Letters to the Editor

Readers write about a return to a gold standard, suppressing piracy through rule of law, how a tax on gas would help the Big Three automakers, and why California's Prop 8 should be reconsidered.

Return to the gold standard would stabilize US economy

In regard to the Nov. 17 Opinion article, "Forget Bretton Woods II – we need a gold standard": I completely agree with this commentary. Gold is a durable precious commodity that protects its value because its quantity is not subject to whim or vote. It is not possible to pretend there is more than there physically is.

Wealth must be produced before it can be consumed. Just as you cannot create food by eating, you cannot create wealth by spending. Using gold as the standard grounds economics in objective reality. Gold stands as a physical protector of its own value.

Kevin McAllister
Abington, Pa.

Author Walker Todd is absolutely right. Restoring monetary stability should be the biggest issue of 2009. Forget about redistribution of wealth, bailouts for losing firms, and all the other political chatter. Our unsound monetary system has done the nation untold damage by causing the boom-bust cycle and enabling unchecked federal spending. Most politicians are opposed to the gold standard – and that is precisely why the American people should demand it.

George C. Leef
Raleigh, N.C.

Stop piracy by enforcing the law

Regarding the Nov. 19 Opinion piece, "To turn the tide on piracy in Somalia, bring justice to its fisheries": Piracy is not caused by disgruntled fishermen. Millions of people around the world struggle every day to make ends meet and face fierce competition in doing so. Often we find that we have to work harder or that we earn less than other, less scrupulous individuals and organizations. Yet the vast majority of us do not turn to armed robbery and murder.

While there are real concerns regarding both its methods and its ultimate intent, the fact of the matter is, the Union of Islamic Courts suppressed piracy during the period it controlled the Somali capital. This is how one prevents crime: by enforcing the law.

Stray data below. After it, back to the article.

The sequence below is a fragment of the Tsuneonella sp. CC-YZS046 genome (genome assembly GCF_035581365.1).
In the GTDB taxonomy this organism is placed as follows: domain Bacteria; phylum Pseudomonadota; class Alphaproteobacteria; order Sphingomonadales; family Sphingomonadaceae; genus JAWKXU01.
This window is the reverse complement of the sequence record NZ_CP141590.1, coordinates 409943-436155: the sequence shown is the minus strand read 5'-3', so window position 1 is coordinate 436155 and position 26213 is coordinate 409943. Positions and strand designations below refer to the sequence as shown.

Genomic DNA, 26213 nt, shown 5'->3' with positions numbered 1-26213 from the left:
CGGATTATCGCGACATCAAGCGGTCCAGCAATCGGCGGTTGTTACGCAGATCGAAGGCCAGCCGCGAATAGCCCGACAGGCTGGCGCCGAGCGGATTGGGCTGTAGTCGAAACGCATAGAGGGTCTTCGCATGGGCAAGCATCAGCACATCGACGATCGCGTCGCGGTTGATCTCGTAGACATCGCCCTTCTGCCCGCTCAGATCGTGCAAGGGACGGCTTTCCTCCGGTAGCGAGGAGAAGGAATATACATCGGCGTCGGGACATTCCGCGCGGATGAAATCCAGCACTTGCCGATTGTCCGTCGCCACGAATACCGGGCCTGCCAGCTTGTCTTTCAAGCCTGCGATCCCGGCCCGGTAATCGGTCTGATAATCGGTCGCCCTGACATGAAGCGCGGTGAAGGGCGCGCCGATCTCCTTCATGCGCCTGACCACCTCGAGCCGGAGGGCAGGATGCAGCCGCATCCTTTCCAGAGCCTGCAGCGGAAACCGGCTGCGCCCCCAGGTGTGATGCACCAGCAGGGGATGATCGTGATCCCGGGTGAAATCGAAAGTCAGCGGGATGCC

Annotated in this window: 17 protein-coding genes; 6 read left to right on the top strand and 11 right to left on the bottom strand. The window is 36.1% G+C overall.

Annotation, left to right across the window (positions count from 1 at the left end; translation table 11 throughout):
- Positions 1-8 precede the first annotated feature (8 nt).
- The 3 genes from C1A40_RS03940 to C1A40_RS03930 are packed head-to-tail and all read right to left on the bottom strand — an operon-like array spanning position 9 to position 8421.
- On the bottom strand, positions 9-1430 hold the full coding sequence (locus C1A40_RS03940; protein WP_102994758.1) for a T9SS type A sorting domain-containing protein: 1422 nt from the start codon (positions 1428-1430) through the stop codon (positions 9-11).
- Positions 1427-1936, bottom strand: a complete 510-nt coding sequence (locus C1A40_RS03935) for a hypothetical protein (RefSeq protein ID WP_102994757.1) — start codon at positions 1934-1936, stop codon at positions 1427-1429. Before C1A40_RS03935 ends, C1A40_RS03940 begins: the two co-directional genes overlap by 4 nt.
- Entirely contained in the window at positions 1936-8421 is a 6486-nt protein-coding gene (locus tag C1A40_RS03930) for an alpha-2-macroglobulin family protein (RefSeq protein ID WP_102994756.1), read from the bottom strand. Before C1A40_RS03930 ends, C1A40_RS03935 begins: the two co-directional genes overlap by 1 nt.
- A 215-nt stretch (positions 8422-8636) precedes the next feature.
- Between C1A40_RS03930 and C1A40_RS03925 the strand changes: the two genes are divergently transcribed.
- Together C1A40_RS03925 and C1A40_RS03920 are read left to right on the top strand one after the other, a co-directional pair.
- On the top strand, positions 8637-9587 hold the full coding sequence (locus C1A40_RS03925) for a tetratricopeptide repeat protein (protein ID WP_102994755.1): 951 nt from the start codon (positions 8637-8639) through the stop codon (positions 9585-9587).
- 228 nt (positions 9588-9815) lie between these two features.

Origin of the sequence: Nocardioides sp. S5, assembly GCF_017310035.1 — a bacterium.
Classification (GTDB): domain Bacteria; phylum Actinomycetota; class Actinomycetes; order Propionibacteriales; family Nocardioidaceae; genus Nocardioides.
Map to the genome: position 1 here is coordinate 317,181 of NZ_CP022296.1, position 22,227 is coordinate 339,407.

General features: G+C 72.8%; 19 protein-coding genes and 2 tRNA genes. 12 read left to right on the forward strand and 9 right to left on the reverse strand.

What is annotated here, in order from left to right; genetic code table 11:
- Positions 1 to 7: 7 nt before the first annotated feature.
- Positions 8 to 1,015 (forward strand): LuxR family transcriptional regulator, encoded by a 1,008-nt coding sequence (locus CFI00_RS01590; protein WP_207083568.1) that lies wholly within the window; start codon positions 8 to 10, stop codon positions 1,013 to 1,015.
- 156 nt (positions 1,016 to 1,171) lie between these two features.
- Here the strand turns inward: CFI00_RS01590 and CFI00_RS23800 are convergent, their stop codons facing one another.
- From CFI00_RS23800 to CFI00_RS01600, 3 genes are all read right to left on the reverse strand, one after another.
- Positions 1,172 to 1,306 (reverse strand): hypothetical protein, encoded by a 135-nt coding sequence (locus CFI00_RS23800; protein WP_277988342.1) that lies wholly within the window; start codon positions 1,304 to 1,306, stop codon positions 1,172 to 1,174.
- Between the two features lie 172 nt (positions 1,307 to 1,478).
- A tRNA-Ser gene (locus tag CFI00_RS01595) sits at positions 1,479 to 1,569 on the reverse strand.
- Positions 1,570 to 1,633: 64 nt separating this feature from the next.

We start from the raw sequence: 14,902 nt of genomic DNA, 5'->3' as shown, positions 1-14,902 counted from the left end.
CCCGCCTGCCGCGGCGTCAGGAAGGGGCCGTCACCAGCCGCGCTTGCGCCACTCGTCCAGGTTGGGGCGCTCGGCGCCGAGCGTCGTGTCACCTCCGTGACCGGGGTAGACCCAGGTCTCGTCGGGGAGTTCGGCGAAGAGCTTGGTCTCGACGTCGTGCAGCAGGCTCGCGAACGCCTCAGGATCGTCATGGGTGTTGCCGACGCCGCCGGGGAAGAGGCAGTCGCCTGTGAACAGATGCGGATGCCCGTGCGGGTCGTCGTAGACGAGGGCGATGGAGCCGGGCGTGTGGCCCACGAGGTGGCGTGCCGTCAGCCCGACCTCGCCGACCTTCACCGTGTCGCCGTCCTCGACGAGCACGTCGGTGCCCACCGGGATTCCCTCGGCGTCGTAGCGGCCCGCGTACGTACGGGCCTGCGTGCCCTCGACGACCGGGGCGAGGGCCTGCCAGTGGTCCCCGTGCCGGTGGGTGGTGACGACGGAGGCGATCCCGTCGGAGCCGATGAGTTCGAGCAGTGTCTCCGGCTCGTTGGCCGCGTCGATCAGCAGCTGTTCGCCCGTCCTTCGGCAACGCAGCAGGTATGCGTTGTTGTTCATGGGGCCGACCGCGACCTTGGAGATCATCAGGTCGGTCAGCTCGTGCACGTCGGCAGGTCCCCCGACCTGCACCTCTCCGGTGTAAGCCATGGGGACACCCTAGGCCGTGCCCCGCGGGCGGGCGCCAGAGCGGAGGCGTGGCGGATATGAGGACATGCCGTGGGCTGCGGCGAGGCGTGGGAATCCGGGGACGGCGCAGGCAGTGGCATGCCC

Neil Moffett
New York

Tax gas to help US automakers

In regard to the Nov. 19 Opinion piece, "Road map for the Motor City": In this commentary, author Mark Lange left out the most important component of a viable, long-term "fix" for the Big Three automakers: a price at the gas pump that is taxed sufficiently to pay for our energy security, road and bridge infrastructure, research and development of petroleum-independent cars and trucks, and efforts to curb greenhouse-gas emissions. We need a higher gasoline tax now. Smart people like Mr. Lange should not be coy about this fundamental market failure that has left our auto industry with vehicles it cannot sell.

Jim Lemon
Vienna, Va.

Prop 8 must be reconsidered

Regarding the Nov. 14 Opinion piece, "California's same-sex marriage case affects all of us": Most amendments increase, rather than restrict, individual freedom. An exception was the 18th Amendment, which was repealed by the 21st Amendment. California's Proposition 8 should be declared unconstitutional because it should have been presented as a revision, not an amendment. It should have been first considered by the state legislature with a two-thirds vote before presenting it to the public as a proposition.

Henry Rutledge
Fair Oaks, Calif.

The Monitor welcomes your letters andopinion articles. Because of the volume of mail we receive, we can neither acknowledge nor return unpublished submissions. All submissions are subject to editing. Letters must be signed and include your mailing address and telephone number. Any letter accepted may appear in print or on our website, www.CSMonitor.com. Mail letters to Readers Write and Opinion pieces to Opinion Page, 210 Massachusetts Avenue, Boston, MA 02115. E-mail letters to Letters and Opinion pieces to OpEd.

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